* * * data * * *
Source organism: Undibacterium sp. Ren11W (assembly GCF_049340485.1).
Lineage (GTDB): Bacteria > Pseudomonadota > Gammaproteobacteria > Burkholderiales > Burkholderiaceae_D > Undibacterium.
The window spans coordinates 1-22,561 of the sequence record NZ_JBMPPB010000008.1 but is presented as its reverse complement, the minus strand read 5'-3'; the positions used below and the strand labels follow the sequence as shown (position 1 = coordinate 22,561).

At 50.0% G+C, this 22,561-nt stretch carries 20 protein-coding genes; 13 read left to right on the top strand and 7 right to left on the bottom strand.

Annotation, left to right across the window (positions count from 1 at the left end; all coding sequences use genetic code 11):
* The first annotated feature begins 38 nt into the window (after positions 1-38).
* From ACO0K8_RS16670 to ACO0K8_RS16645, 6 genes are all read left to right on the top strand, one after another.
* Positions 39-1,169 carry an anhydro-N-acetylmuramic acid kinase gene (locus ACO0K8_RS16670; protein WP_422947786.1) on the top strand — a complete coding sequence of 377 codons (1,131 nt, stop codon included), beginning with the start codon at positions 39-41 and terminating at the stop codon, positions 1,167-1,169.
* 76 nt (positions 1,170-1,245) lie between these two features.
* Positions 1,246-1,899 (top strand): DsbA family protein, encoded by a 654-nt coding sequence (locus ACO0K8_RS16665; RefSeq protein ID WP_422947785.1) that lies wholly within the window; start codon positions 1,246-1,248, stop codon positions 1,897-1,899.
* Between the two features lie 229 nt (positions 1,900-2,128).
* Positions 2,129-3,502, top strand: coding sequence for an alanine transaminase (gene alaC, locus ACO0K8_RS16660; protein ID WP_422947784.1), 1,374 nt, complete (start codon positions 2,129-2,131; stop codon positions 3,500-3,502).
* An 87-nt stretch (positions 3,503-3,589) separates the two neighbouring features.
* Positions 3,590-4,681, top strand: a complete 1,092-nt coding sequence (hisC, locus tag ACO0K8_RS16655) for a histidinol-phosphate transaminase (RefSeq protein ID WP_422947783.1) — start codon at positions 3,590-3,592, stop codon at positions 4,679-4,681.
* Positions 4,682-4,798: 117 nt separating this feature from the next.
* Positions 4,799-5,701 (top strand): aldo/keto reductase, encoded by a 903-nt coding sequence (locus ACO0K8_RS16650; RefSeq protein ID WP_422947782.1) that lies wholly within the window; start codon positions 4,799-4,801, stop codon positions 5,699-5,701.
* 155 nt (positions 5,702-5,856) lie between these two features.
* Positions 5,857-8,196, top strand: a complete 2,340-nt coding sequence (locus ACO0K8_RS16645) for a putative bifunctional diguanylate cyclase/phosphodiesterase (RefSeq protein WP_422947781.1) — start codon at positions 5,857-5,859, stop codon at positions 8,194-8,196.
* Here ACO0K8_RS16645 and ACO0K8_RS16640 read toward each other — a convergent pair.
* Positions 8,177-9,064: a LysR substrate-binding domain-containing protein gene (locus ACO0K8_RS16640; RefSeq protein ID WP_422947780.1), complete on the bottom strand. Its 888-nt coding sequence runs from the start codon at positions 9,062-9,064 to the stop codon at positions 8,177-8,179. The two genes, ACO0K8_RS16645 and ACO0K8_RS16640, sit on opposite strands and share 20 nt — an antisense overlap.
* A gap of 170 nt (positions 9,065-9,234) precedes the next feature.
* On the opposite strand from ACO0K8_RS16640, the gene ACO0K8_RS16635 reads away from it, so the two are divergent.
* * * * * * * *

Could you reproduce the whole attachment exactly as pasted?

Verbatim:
Source organism: Undibacterium sp. Ren11W (assembly GCF_049340485.1).
Lineage (GTDB): Bacteria > Pseudomonadota > Gammaproteobacteria > Burkholderiales > Burkholderiaceae_D > Undibacterium.
The window spans coordinates 1-22,561 of the sequence record NZ_JBMPPB010000008.1 but is presented as its reverse complement, the minus strand read 5'-3'; the positions used below and the strand labels follow the sequence as shown (position 1 = coordinate 22,561).

At 50.0% G+C, this 22,561-nt stretch carries 20 protein-coding genes; 13 read left to right on the top strand and 7 right to left on the bottom strand.

Annotation, left to right across the window (positions count from 1 at the left end; all coding sequences use genetic code 11):
* The first annotated feature begins 38 nt into the window (after positions 1-38).
* From ACO0K8_RS16670 to ACO0K8_RS16645, 6 genes are all read left to right on the top strand, one after another.
* Positions 39-1,169 carry an anhydro-N-acetylmuramic acid kinase gene (locus ACO0K8_RS16670; protein WP_422947786.1) on the top strand — a complete coding sequence of 377 codons (1,131 nt, stop codon included), beginning with the start codon at positions 39-41 and terminating at the stop codon, positions 1,167-1,169.
* 76 nt (positions 1,170-1,245) lie between these two features.
* Positions 1,246-1,899 (top strand): DsbA family protein, encoded by a 654-nt coding sequence (locus ACO0K8_RS16665; RefSeq protein ID WP_422947785.1) that lies wholly within the window; start codon positions 1,246-1,248, stop codon positions 1,897-1,899.
* Between the two features lie 229 nt (positions 1,900-2,128).
* Positions 2,129-3,502, top strand: coding sequence for an alanine transaminase (gene alaC, locus ACO0K8_RS16660; protein ID WP_422947784.1), 1,374 nt, complete (start codon positions 2,129-2,131; stop codon positions 3,500-3,502).
* An 87-nt stretch (positions 3,503-3,589) separates the two neighbouring features.
* Positions 3,590-4,681, top strand: a complete 1,092-nt coding sequence (hisC, locus tag ACO0K8_RS16655) for a histidinol-phosphate transaminase (RefSeq protein ID WP_422947783.1) — start codon at positions 3,590-3,592, stop codon at positions 4,679-4,681.
* Positions 4,682-4,798: 117 nt separating this feature from the next.
* Positions 4,799-5,701 (top strand): aldo/keto reductase, encoded by a 903-nt coding sequence (locus ACO0K8_RS16650; RefSeq protein ID WP_422947782.1) that lies wholly within the window; start codon positions 4,799-4,801, stop codon positions 5,699-5,701.
* 155 nt (positions 5,702-5,856) lie between these two features.
* Positions 5,857-8,196, top strand: a complete 2,340-nt coding sequence (locus ACO0K8_RS16645) for a putative bifunctional diguanylate cyclase/phosphodiesterase (RefSeq protein WP_422947781.1) — start codon at positions 5,857-5,859, stop codon at positions 8,194-8,196.
* Here ACO0K8_RS16645 and ACO0K8_RS16640 read toward each other — a convergent pair.
* Positions 8,177-9,064: a LysR substrate-binding domain-containing protein gene (locus ACO0K8_RS16640; RefSeq protein ID WP_422947780.1), complete on the bottom strand. Its 888-nt coding sequence runs from the start codon at positions 9,062-9,064 to the stop codon at positions 8,177-8,179. The two genes, ACO0K8_RS16645 and ACO0K8_RS16640, sit on opposite strands and share 20 nt — an antisense overlap.
* A gap of 170 nt (positions 9,065-9,234) precedes the next feature.
* On the opposite strand from ACO0K8_RS16640, the gene ACO0K8_RS16635 reads away from it, so the two are divergent.